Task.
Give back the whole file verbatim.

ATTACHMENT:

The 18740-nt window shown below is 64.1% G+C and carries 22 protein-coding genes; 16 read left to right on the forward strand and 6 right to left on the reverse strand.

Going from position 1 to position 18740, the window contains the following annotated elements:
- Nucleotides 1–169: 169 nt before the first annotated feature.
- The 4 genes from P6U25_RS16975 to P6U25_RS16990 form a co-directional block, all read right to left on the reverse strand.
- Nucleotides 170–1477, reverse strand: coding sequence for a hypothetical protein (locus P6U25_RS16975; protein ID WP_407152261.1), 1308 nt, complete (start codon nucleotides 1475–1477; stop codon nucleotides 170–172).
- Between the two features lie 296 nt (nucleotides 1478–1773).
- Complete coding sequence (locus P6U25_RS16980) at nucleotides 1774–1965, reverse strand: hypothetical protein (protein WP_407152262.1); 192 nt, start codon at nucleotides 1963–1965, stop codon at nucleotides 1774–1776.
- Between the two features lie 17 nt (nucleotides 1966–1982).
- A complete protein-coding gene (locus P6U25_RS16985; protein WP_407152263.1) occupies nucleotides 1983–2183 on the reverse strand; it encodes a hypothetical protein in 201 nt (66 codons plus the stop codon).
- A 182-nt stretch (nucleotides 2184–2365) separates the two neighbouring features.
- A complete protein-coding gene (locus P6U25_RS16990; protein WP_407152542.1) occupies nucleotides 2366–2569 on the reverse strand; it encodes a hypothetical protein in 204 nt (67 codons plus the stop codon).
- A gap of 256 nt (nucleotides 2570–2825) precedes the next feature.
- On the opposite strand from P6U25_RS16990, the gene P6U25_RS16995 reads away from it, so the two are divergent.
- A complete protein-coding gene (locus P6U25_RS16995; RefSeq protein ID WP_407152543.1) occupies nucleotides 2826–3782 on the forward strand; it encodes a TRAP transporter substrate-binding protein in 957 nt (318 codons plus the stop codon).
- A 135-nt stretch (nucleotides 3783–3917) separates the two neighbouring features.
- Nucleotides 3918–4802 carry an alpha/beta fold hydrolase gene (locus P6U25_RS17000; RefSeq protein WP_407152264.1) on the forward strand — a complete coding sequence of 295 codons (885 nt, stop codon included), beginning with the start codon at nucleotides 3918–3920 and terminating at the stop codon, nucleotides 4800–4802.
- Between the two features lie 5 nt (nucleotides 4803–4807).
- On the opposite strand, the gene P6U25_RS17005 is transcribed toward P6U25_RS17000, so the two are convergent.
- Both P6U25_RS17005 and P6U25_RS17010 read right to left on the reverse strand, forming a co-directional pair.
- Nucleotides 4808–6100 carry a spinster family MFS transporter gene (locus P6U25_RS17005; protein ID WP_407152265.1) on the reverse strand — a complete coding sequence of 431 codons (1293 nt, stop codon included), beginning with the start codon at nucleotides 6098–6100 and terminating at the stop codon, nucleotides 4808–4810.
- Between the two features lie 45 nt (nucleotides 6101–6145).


The 18740-nt window shown below is 64.1% G+C and carries 22 protein-coding genes; 16 read left to right on the forward strand and 6 right to left on the reverse strand.

Going from position 1 to position 18740, the window contains the following annotated elements:
- Nucleotides 1–169: 169 nt before the first annotated feature.
- The 4 genes from P6U25_RS16975 to P6U25_RS16990 form a co-directional block, all read right to left on the reverse strand.
- Nucleotides 170–1477, reverse strand: coding sequence for a hypothetical protein (locus P6U25_RS16975; protein ID WP_407152261.1), 1308 nt, complete (start codon nucleotides 1475–1477; stop codon nucleotides 170–172).
- Between the two features lie 296 nt (nucleotides 1478–1773).
- Complete coding sequence (locus P6U25_RS16980) at nucleotides 1774–1965, reverse strand: hypothetical protein (protein WP_407152262.1); 192 nt, start codon at nucleotides 1963–1965, stop codon at nucleotides 1774–1776.
- Between the two features lie 17 nt (nucleotides 1966–1982).
- A complete protein-coding gene (locus P6U25_RS16985; protein WP_407152263.1) occupies nucleotides 1983–2183 on the reverse strand; it encodes a hypothetical protein in 201 nt (66 codons plus the stop codon).
- A 182-nt stretch (nucleotides 2184–2365) separates the two neighbouring features.
- A complete protein-coding gene (locus P6U25_RS16990; protein WP_407152542.1) occupies nucleotides 2366–2569 on the reverse strand; it encodes a hypothetical protein in 204 nt (67 codons plus the stop codon).
- A gap of 256 nt (nucleotides 2570–2825) precedes the next feature.
- On the opposite strand from P6U25_RS16990, the gene P6U25_RS16995 reads away from it, so the two are divergent.
- A complete protein-coding gene (locus P6U25_RS16995; RefSeq protein ID WP_407152543.1) occupies nucleotides 2826–3782 on the forward strand; it encodes a TRAP transporter substrate-binding protein in 957 nt (318 codons plus the stop codon).
- A 135-nt stretch (nucleotides 3783–3917) separates the two neighbouring features.
- Nucleotides 3918–4802 carry an alpha/beta fold hydrolase gene (locus P6U25_RS17000; RefSeq protein WP_407152264.1) on the forward strand — a complete coding sequence of 295 codons (885 nt, stop codon included), beginning with the start codon at nucleotides 3918–3920 and terminating at the stop codon, nucleotides 4800–4802.
- Between the two features lie 5 nt (nucleotides 4803–4807).
- On the opposite strand, the gene P6U25_RS17005 is transcribed toward P6U25_RS17000, so the two are convergent.
- Both P6U25_RS17005 and P6U25_RS17010 read right to left on the reverse strand, forming a co-directional pair.
- Nucleotides 4808–6100 carry a spinster family MFS transporter gene (locus P6U25_RS17005; protein ID WP_407152265.1) on the reverse strand — a complete coding sequence of 431 codons (1293 nt, stop codon included), beginning with the start codon at nucleotides 6098–6100 and terminating at the stop codon, nucleotides 4808–4810.
- Between the two features lie 45 nt (nucleotides 6101–6145).